Internet tracking: how to put a stop to it

I, like most other internet users, am routinely followed as I browse the internet. There is a sneaky note on my back with who I am. How do you regain some privacy?

Internet tracking: how to put a stop to it
Cow tracked by ear marks.

How does that tracking work?

An ad network may leave a cookie on your computer when you visit a web page that makes you identifiable. That doesn't seem like a big problem at first glance. But it becomes a concern if it turns out that the network consists of all the websites you visit.

Think of it this way, a cookie from such a network is like having a note pinned to your back unnoticed that says: I'm crazy. Everywhere you go you get a pitying or mocking look and you yourself have no idea why. Very annoying, almost bullying behaviour.

That in itself is annoying, but it still seems like the network doesn't know that much about you. A note on the back and that was that. But because it is a network, all data from other visits are linked.

And the networks also exchange data about you among themselves. Then a grimly precise picture of your activities emerges.

Trackers on a major website.
Trackers on a major website.

And it gets personal

And because you personally give out information within this network, for example by logging into Google or social media sites, or filling in forms. This quickly creates a more complete picture of your online behaviour. Then, because you also log in on your mobile, via site or app, your behaviour on mobile also becomes linkable.

You can imagine that quite a lot becomes known about you. The note then no longer contains a silly text, but a highly personal number. The network's files then record your behaviour (psychographic) and additional data such as your name, email address, region or IP number.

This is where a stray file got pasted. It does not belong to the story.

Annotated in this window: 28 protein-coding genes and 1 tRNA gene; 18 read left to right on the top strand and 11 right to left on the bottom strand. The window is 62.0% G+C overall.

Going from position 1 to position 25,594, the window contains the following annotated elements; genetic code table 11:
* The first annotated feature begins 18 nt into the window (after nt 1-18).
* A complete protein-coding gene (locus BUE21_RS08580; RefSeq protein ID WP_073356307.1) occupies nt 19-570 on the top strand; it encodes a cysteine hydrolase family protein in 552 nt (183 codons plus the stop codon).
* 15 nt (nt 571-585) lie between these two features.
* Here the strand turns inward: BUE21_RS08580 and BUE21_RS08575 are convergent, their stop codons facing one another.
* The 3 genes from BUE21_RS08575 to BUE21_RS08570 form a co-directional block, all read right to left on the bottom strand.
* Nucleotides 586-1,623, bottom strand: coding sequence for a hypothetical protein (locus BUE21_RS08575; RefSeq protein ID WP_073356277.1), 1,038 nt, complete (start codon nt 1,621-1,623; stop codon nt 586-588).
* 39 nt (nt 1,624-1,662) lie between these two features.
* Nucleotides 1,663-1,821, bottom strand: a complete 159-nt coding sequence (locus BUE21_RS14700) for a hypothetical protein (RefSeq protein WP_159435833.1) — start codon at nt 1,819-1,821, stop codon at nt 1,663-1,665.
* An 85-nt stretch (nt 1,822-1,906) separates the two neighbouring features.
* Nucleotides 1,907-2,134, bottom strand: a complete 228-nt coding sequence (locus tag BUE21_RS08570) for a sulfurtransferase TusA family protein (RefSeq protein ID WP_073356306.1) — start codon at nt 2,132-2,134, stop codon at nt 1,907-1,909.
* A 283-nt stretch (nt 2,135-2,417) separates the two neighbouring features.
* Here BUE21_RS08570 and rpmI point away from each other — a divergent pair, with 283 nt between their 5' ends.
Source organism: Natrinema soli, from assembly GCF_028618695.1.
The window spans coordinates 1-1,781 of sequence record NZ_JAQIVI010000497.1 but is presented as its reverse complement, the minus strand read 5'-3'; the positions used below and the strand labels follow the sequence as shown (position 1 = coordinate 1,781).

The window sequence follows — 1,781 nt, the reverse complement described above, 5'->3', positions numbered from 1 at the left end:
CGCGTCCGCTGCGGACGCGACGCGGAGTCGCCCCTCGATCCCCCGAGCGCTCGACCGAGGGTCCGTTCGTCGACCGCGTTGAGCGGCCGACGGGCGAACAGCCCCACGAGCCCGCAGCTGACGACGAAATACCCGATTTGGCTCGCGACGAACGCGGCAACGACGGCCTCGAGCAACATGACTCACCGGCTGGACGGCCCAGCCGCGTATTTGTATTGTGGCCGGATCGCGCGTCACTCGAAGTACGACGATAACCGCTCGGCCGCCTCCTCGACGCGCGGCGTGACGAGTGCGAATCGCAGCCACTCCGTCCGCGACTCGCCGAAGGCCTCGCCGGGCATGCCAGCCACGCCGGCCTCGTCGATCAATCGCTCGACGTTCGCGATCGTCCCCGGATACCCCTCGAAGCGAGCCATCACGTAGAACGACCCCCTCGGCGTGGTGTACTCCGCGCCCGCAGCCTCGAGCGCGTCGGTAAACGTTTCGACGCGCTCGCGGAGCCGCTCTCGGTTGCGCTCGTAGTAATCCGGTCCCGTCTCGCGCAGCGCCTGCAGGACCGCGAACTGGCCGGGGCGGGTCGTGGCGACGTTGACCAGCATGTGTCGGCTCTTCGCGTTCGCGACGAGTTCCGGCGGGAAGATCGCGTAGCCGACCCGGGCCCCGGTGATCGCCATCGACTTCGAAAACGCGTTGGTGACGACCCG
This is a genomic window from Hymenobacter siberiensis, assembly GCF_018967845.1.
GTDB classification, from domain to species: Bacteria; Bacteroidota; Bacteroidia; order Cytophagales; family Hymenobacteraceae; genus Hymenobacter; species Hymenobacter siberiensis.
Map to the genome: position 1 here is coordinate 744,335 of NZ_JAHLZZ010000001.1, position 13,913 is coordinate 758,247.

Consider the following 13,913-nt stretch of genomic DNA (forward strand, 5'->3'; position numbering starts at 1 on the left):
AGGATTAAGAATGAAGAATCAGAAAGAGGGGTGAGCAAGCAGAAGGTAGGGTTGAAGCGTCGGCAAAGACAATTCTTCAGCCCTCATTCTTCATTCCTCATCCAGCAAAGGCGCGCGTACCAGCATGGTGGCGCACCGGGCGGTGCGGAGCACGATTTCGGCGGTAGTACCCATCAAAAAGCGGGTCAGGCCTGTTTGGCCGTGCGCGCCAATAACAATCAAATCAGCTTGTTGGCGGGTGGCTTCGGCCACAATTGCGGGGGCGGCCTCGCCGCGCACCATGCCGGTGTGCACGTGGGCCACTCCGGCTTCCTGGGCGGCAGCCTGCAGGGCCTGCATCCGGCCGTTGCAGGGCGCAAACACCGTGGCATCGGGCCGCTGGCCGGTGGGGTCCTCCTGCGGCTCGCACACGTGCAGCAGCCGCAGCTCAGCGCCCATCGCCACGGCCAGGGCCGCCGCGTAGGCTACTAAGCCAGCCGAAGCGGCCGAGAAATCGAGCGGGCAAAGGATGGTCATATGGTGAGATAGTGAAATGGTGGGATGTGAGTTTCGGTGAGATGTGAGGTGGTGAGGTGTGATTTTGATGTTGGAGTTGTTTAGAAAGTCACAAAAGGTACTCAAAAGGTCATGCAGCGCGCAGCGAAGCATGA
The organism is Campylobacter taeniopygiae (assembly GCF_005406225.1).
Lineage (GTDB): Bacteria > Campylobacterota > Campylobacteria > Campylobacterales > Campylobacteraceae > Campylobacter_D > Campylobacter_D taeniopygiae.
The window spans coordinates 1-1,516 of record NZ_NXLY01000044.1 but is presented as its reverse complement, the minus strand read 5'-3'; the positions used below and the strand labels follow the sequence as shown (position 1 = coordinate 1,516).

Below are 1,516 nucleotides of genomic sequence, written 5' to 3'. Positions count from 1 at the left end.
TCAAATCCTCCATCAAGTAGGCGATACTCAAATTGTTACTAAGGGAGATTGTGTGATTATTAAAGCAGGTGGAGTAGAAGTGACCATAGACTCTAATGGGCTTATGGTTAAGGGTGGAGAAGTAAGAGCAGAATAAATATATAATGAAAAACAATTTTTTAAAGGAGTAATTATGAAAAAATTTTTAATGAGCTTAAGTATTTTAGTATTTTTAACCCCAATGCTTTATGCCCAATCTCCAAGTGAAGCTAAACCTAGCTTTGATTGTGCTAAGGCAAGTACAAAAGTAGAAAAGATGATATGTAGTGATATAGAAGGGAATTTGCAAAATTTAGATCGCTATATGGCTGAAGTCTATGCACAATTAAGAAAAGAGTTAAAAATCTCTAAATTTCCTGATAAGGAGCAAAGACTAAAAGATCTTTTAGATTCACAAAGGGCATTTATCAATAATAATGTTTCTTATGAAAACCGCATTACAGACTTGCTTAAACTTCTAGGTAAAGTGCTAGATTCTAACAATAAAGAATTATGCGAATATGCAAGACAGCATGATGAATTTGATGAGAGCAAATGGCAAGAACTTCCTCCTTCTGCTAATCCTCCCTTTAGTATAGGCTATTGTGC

The information about you is then traded by data brokers to advertisers, who can target you (as a segment). For targeted offers made with characteristics or behaviour. But also political movements that analyse whether you belong to their target group based on your behaviour and expressions, as in the big Facebook scandal.

A solution through the publisher

The other day I read a report from a major website (Tweakers) that had decided to stop offering ads through the networks and their trackers. The publisher chose to place the ads based on the context of the page. So, no more peeking by strangers within a network on that site. Everything goes through their domain, nothing is actually known about the visitor, and no information is passed on to third parties. A brave move.

How does it work? Their ad platform places the ads itself. In this case, through a party called Adhese. It does still set a voluntary cookie that ensures you don't see the same banner too often. But if you already find that objectionable, you can also reject that cookie.

In any case, for me as a visitor it provides a lightning-fast website where you can also assume that you will be received discreetly. A nice thought and a way that for conscious visitors actually counts as a commendation and a sign of trust.

Does my website track you? No. I use Plausible for analytics and that is a cookie free solution.

It is very tempting to add free Google Analytics for tracking because that gives insight but also can be the basis for remarketing. So presenting an advert in Google's search engine or another site to someone.

Because this site does not use cookies I don't need a consent banner.

A solution for you as the visitor

One solution is to prevent the website you visit from setting tracking cookies. There are quite many solutions for this, but who has time for that? Because it also has to be done on the many devices of the partner, the children, etc. And then another browser breaks down and needs to be reinstalled, or there are also multiple browsers. It's almost impossible to keep up.

However, it is now built into Apple's Safari browser by default (Intelligent Tracking Prevention, ITP). And there, blocking is also on by default. If we would rather not be fooled, and spied on, it is to be hoped that this will soon become the standard setup. Google says they aim to make standard blocks part of their Chrome browser in 2023.

Safari blocking trackers track record.
Safari blocking trackers track record.